20°C / 22°C
  • Mon
  • 19°C
  • 4°C
  • Tue
  • 19°C
  • 5°C
  • Wed
  • 18°C
  • 4°C
  • Thu
  • 17°C
  • 4°C
  • Fri
  • 18°C
  • 3°C
  • Sat
  • 17°C
  • 5°C
  • Mon
  • 18°C
  • 6°C
  • Tue
  • 21°C
  • 8°C
  • Wed
  • 19°C
  • 10°C
  • Thu
  • 23°C
  • 10°C
  • Fri
  • 15°C
  • 9°C
  • Sat
  • 14°C
  • 8°C
  • Mon
  • 20°C
  • 6°C
  • Tue
  • 22°C
  • 7°C
  • Wed
  • 20°C
  • 7°C
  • Thu
  • 18°C
  • 4°C
  • Fri
  • 19°C
  • 5°C
  • Sat
  • 20°C
  • 7°C
  • Mon
  • 20°C
  • 1°C
  • Tue
  • 19°C
  • 4°C
  • Wed
  • 20°C
  • 3°C
  • Thu
  • 19°C
  • 2°C
  • Fri
  • 19°C
  • 1°C
  • Sat
  • 18°C
  • 4°C
  • Mon
  • 22°C
  • 13°C
  • Tue
  • 23°C
  • 14°C
  • Wed
  • 23°C
  • 14°C
  • Thu
  • 23°C
  • 13°C
  • Fri
  • 24°C
  • 14°C
  • Sat
  • 19°C
  • 14°C
  • Mon
  • 19°C
  • 11°C
  • Tue
  • 20°C
  • 10°C
  • Wed
  • 25°C
  • 14°C
  • Thu
  • 25°C
  • 17°C
  • Fri
  • 22°C
  • 10°C
  • Sat
  • 13°C
  • 9°C
  • Mon
  • 19°C
  • 8°C
  • Tue
  • 24°C
  • 9°C
  • Wed
  • 22°C
  • 12°C
  • Thu
  • 24°C
  • 11°C
  • Fri
  • 12°C
  • 5°C
  • Sat
  • 13°C
  • 3°C
  • Mon
  • 16°C
  • 11°C
  • Tue
  • 22°C
  • 12°C
  • Wed
  • 20°C
  • 15°C
  • Thu
  • 22°C
  • 15°C
  • Fri
  • 16°C
  • 8°C
  • Sat
  • 13°C
  • 7°C
  • Mon
  • 20°C
  • 5°C
  • Tue
  • 23°C
  • 6°C
  • Wed
  • 20°C
  • 7°C
  • Thu
  • 19°C
  • 5°C
  • Fri
  • 19°C
  • 5°C
  • Sat
  • 21°C
  • 6°C
  • Mon
  • 18°C
  • 1°C
  • Tue
  • 18°C
  • 3°C
  • Wed
  • 18°C
  • 3°C
  • Thu
  • 17°C
  • 2°C
  • Fri
  • 16°C
  • 3°C
  • Sat
  • 16°C
  • 3°C
  • Mon
  • 21°C
  • 5°C
  • Tue
  • 23°C
  • 4°C
  • Wed
  • 18°C
  • 6°C
  • Thu
  • 20°C
  • 5°C
  • Fri
  • 22°C
  • 5°C
  • Sat
  • 21°C
  • 5°C
  • Mon
  • 19°C
  • 10°C
  • Tue
  • 22°C
  • 9°C
  • Wed
  • 26°C
  • 14°C
  • Thu
  • 25°C
  • 14°C
  • Fri
  • 21°C
  • 7°C
  • Sat
  • 11°C
  • 6°C

UK soldier on anti-poaching mission killed by elephant

Mathew Talbot was on patrol in Liwonde National Park on Sunday when the incident happened, a spokesperson told AFP.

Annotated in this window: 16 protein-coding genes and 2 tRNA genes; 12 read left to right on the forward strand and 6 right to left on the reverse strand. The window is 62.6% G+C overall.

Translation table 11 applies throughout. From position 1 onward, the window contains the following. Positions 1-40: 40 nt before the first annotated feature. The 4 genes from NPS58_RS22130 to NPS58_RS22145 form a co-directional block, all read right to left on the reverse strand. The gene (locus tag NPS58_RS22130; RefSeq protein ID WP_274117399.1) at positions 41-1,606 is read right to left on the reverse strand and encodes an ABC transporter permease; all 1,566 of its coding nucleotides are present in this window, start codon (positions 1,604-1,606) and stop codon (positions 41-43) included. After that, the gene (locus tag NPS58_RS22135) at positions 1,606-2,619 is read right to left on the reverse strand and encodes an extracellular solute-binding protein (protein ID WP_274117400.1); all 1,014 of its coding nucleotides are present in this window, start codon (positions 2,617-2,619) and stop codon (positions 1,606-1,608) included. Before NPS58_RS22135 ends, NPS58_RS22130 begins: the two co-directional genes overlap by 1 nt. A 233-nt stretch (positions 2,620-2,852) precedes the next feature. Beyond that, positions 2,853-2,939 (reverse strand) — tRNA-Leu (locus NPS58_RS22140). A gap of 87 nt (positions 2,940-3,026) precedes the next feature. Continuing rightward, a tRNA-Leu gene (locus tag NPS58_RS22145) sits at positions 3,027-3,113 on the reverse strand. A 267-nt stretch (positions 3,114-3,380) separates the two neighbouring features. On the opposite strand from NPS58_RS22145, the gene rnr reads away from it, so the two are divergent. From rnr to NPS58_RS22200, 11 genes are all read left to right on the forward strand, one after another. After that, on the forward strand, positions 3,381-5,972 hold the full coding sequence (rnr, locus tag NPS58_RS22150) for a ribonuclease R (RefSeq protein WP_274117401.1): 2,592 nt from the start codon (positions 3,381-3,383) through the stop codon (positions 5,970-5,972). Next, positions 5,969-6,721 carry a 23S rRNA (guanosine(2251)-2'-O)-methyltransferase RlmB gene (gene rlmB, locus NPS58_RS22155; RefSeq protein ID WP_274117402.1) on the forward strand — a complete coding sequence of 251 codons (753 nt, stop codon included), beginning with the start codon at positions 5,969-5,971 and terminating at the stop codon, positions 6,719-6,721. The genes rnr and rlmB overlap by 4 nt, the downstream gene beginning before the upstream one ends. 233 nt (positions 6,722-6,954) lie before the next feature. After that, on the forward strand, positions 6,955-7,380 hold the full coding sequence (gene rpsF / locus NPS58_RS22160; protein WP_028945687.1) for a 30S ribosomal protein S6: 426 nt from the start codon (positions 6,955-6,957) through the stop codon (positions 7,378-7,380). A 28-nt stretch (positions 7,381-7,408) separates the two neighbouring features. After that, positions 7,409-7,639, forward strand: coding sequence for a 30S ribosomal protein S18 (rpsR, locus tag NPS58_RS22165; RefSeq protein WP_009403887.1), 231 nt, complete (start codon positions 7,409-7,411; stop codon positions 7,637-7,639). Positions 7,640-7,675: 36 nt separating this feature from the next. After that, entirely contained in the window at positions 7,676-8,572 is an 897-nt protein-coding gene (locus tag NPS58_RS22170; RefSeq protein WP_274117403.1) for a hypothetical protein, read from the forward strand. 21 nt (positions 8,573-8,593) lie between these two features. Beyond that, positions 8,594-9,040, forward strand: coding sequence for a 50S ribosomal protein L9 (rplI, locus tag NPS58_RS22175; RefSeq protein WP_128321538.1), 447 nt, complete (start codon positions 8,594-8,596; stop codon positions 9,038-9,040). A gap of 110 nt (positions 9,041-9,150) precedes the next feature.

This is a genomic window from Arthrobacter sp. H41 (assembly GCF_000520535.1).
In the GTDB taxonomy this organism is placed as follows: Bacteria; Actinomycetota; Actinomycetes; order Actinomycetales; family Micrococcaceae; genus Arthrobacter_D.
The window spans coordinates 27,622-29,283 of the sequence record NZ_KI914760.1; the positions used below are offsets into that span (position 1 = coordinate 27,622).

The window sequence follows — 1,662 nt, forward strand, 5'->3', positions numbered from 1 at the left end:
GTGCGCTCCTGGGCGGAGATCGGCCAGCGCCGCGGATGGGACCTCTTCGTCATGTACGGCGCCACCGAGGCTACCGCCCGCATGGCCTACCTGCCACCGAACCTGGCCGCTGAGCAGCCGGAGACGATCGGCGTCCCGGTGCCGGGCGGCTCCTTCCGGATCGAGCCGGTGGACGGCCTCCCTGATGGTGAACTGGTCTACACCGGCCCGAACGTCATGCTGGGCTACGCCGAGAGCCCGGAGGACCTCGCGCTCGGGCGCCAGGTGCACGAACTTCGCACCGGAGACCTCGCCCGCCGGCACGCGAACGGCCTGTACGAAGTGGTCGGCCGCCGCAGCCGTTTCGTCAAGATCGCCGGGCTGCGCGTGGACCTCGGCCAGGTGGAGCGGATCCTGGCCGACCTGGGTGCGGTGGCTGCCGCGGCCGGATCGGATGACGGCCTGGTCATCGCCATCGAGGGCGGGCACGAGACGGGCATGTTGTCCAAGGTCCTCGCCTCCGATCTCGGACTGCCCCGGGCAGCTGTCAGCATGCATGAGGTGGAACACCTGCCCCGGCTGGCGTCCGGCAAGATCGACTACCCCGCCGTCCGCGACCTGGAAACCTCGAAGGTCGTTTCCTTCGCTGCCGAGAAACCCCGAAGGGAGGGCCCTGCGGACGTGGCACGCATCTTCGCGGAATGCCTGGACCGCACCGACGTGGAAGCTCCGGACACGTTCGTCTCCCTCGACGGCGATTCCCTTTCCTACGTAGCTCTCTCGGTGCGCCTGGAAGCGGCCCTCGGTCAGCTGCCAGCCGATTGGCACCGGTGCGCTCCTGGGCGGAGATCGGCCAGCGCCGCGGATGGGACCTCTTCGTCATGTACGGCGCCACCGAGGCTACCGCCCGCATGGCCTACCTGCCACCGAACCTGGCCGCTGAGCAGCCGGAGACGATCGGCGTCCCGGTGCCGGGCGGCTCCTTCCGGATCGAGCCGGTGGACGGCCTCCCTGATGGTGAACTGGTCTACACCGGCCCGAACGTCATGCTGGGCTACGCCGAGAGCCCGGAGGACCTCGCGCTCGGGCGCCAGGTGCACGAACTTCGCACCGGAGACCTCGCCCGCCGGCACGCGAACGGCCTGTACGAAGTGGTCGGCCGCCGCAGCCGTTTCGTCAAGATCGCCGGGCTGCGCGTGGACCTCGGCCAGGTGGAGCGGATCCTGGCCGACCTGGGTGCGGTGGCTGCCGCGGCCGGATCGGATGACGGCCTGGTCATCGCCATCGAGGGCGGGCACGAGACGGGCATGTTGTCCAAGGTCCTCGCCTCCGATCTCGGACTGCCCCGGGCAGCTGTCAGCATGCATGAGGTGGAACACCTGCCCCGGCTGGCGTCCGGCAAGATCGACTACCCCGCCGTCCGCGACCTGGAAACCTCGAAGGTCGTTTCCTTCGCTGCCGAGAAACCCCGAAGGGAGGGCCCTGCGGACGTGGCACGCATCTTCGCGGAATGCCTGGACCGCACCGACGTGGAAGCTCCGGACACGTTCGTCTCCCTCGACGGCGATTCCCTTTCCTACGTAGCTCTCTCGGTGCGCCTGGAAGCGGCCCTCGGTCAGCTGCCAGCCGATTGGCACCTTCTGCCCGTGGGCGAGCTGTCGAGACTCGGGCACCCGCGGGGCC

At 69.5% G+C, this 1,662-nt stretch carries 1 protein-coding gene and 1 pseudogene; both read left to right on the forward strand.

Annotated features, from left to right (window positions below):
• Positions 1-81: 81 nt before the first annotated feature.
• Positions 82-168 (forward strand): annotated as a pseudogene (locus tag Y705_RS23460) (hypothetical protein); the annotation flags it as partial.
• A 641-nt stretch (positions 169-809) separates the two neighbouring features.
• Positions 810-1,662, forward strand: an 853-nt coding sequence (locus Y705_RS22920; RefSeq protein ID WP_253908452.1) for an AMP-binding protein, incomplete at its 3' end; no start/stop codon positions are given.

British soldier Mathew Talbot. Picture: @ArmyInLondon/Facebook.com.

LONDON - A British soldier serving in Malawi as part of an anti-poaching operation has been killed by an elephant, the defence ministry said on Tuesday.

Mathew Talbot was on patrol in Liwonde National Park on Sunday when the incident happened, a spokesperson told AFP.

“He was killed by an elephant,” the spokesperson said, explaining that Talbot died later of his injuries.

“This tragic incident is a reminder of the danger our military faces as they protect some of the world’s most endangered species,” Defence Secretary Penny Mordaunt said in a statement.

The presence of well-equipped British forces in the 530-square-kilometre Liwonde park has been reassuring for rangers who routinely confront gangs of poachers armed with Kalashnikovs.

Prince Harry, who visited the park in 2016, is the public face of the anti-poaching project that began that year.

Talbot’s commanding officer Ed Launders said he was “determined and big-hearted” and had volunteered for the mission to Malawi.

“He was hugely proud of his work as a counter-poaching operator and tragically died doing great good,” Launders said.

Talbot enlisted in 2013 and last year attended a multi-national training exercise in Kenya.

Comments

EWN welcomes all comments that are constructive, contribute to discussions in a meaningful manner and take stories forward.

However, we will NOT condone the following:

- Racism (including offensive comments based on ethnicity and nationality)
- Sexism
- Homophobia
- Religious intolerance
- Cyber bullying
- Hate speech
- Derogatory language
- Comments inciting violence.

We ask that your comments remain relevant to the articles they appear on and do not include general banter or conversation as this dilutes the effectiveness of the comments section.

We strive to make the EWN community a safe and welcoming space for all.

EWN reserves the right to: 1) remove any comments that do not follow the above guidelines; and, 2) ban users who repeatedly infringe the rules.

Should you find any comments upsetting or offensive you can also flag them and we will assess it against our guidelines.

EWN is constantly reviewing its comments policy in order to create an environment conducive to constructive conversations.

comments powered by Disqus